Other lists can suffer from the inclusion of superannuated, important films that no one really loves anymore, but which rank because their supremacy is assumed. (For Kurosawa, Schrader chooses High and Low over Seven Samurai, which is a great film, but increasingly less vital viewing than the former.) Also, the more contributors to a list, the more likely its winners will be films that a lot of people kind of liked while the individual films that people loved fall through the cracks. Schrader’s list has none of these problems. It’s only one man’s opinion, albeit one man who has seen more films than many of us combined, thought deeply about those films, and discussed them for decades with some of the cinematic luminaries of our era. I’m sold.

I’m glad this post gave me the opportunity to discuss list-making, but the real reason I’m here is to find out: Quién es más cinemático? In an attempt to make Krapp’s Last Blog a more interactive experience, I invite my readers to take five minutes to count how many of the films they’ve seen on each of the three lists and post the results in the comments section. Don’t list which films you’ve seen, just how many. Additional thoughts on films and directors are encouraged (who’s overrated, unsung), but it would be fun to admit the one film you feel most guilty about not having seen (like William Grimes admitting in the Times that he’s never read Moby Dick).

One of the things I’ve written about in philosophy is at what point are we able to claim we’ve experienced (seen, heard) a work of art. I was two minutes late to Peckinpah’s Pat Garrett and Billy the Kid a few months ago (great film!), but I still consider having seen it. I’m familiar with Lindsay Anderson’s if…., but I’m not going to count it; I saw it late night on TNT when I was thirteen and only remember a few scenes. One of the first French films I saw without subtitles was Jean Cocteau’s Orphée. I missed a lot of the dialogue, but I saw it under ideal viewing conditions at the Cinémathèque, so I’m going to consider it seen. For the purposes of the list, let’s only count films we saw at a mature age whose stories, themes, characters, images and impressions we can readily recall.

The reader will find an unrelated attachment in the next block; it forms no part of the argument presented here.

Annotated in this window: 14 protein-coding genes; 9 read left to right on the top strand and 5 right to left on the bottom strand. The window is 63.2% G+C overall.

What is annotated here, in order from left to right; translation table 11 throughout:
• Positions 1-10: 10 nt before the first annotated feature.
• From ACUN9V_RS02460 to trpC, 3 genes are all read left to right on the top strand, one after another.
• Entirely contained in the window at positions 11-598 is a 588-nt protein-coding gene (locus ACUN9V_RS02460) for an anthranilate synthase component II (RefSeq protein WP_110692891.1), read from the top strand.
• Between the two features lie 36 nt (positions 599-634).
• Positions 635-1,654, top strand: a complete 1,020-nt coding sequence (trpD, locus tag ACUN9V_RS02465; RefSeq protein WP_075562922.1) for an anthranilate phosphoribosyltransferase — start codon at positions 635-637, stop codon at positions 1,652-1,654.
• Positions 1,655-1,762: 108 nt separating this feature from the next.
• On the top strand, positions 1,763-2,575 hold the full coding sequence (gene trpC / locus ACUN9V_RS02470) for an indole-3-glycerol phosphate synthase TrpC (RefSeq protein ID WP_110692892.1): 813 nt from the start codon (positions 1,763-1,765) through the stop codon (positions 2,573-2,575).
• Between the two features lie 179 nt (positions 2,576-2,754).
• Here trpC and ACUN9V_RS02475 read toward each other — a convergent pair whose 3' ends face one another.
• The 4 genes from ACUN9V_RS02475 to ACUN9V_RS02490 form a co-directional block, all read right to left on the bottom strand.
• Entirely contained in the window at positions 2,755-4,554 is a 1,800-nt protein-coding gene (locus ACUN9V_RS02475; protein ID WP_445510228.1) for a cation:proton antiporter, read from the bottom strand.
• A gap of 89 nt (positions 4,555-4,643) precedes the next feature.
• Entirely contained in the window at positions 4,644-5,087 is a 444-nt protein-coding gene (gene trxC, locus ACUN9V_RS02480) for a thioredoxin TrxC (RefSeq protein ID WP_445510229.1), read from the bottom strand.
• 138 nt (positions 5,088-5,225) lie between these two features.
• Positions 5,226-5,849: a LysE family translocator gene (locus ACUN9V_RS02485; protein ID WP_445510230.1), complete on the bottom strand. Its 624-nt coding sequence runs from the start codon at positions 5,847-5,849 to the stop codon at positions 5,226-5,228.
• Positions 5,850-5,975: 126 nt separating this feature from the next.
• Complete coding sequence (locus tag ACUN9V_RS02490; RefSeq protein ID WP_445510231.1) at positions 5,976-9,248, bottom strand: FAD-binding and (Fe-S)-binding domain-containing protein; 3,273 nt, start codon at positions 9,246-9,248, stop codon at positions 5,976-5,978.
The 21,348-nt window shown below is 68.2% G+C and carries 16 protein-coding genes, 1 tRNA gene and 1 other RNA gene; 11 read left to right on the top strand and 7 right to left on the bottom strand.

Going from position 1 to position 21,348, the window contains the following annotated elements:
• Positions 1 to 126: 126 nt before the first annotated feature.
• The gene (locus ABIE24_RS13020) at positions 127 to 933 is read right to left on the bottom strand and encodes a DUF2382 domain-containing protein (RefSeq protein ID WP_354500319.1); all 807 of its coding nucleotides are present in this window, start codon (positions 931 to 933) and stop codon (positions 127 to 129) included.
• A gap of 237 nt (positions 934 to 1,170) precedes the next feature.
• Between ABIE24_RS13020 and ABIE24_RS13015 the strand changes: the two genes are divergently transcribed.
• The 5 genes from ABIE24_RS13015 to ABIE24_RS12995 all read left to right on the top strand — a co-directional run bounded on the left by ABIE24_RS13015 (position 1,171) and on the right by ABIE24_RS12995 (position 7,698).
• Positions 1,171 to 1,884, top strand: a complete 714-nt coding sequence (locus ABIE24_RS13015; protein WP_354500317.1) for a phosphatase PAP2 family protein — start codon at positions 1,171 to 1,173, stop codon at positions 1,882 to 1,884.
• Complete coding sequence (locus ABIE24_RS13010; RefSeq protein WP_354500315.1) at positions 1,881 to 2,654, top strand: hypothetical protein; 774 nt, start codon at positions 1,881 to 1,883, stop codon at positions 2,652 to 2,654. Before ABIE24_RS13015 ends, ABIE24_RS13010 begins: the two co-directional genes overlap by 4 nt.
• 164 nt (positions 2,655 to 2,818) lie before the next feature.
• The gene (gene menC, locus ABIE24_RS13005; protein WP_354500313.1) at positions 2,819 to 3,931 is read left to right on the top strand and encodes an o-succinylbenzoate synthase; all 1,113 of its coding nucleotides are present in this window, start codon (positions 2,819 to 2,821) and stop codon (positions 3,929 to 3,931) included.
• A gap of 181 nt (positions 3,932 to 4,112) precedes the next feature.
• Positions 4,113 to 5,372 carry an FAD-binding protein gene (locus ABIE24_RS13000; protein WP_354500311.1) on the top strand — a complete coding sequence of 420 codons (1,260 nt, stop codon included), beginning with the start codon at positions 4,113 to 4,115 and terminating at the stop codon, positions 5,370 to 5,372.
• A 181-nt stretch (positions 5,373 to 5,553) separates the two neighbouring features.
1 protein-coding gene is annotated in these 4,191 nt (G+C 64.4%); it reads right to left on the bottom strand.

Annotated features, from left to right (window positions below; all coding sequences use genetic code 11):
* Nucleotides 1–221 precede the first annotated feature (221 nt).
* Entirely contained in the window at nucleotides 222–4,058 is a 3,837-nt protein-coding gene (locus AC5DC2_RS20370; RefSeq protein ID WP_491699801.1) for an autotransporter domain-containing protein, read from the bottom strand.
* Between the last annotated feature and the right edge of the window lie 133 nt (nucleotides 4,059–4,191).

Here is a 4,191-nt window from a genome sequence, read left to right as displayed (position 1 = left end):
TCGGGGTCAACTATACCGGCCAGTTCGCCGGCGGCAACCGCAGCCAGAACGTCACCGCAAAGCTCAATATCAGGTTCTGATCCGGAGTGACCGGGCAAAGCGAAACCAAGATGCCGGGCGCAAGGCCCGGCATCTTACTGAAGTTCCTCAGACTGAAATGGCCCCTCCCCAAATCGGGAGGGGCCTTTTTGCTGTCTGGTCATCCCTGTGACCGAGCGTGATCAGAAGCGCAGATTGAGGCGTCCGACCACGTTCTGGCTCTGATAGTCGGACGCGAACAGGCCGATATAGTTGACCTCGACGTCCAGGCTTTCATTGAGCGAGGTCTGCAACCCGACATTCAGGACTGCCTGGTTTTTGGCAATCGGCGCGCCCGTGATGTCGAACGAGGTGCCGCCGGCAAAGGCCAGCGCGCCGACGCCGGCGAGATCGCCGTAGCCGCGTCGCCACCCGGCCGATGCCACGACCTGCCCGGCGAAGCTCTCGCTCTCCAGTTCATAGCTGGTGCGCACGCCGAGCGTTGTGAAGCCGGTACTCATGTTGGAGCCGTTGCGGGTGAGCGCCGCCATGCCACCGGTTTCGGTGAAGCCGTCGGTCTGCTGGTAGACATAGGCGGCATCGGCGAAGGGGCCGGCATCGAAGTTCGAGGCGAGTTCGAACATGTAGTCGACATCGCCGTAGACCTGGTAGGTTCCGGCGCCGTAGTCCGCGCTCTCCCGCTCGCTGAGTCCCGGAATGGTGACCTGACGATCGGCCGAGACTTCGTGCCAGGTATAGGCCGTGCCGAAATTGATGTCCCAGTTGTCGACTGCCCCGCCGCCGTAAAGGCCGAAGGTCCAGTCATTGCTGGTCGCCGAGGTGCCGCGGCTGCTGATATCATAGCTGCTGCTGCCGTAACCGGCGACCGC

So: Quién es más cinemático?

American Film Institute

1. Citizen Kane (1941)
2. The Godfather (1972)
3. Casablanca (1942)
4. Raging Bull (1980)
5. Singin’ in the Rain (1952)
6. Gone with the Wind (1939)
7. Lawrence of Arabia (1962)
8. Schindler’s List (1993)
9. Vertigo (1958)
10. The Wizard of Oz (1939)
11. City Lights (1931)
12. The Searchers (1956)
13. Star Wars (1977)
14. Psycho (1960)
15. 2001: A Space Odyssey (1968)
16. Sunset Boulevard (1950)
17. The Graduate (1967)
18. The General (1927)
19. On the Waterfront (1954)
20. It’s a Wonderful Life (1946)
21. Chinatown (1974)
22. Some Like It Hot (1959)
23. The Grapes of Wrath (1940)
24. E.T. the Extra-Terrestrial (1982)
25. To Kill a Mockingbird (1962)
26. Mr. Smith Goes to Washington (1939)
27. High Noon (1952)
28. All About Eve (1950)
29. Double Indemnity (1944)
30. Apocalypse Now (1979)
31. The Maltese Falcon (1941)
32. The Godfather Part II (1974)
33. One Flew Over the Cuckoo’s Nest (1975)
34. Snow White and the Seven Dwarfs (1937)
35. Annie Hall (1977)
36. The Bridge on the River Kwai (1957)
37. The Best Years of Our Lives (1946)
38. The Treasure of the Sierra Madre (1948)
39. Dr. Strangelove (1964)
40. The Sound of Music (1965)
41. King Kong (1933)
42. Bonnie and Clyde (1967)
43. Midnight Cowboy (1969)
44. The Philadelphia Story (1940)
45. Shane (1953)
46. It Happened One Night (1934)
47. A Streetcar Named Desire (1951)
48. Rear Window (1954)
49. Intolerance (1916)
50. The Lord of the Rings: The Fellowship of the Ring (2001)
51. West Side Story (1961)
52. Taxi Driver (1976)
53. The Deer Hunter (1978)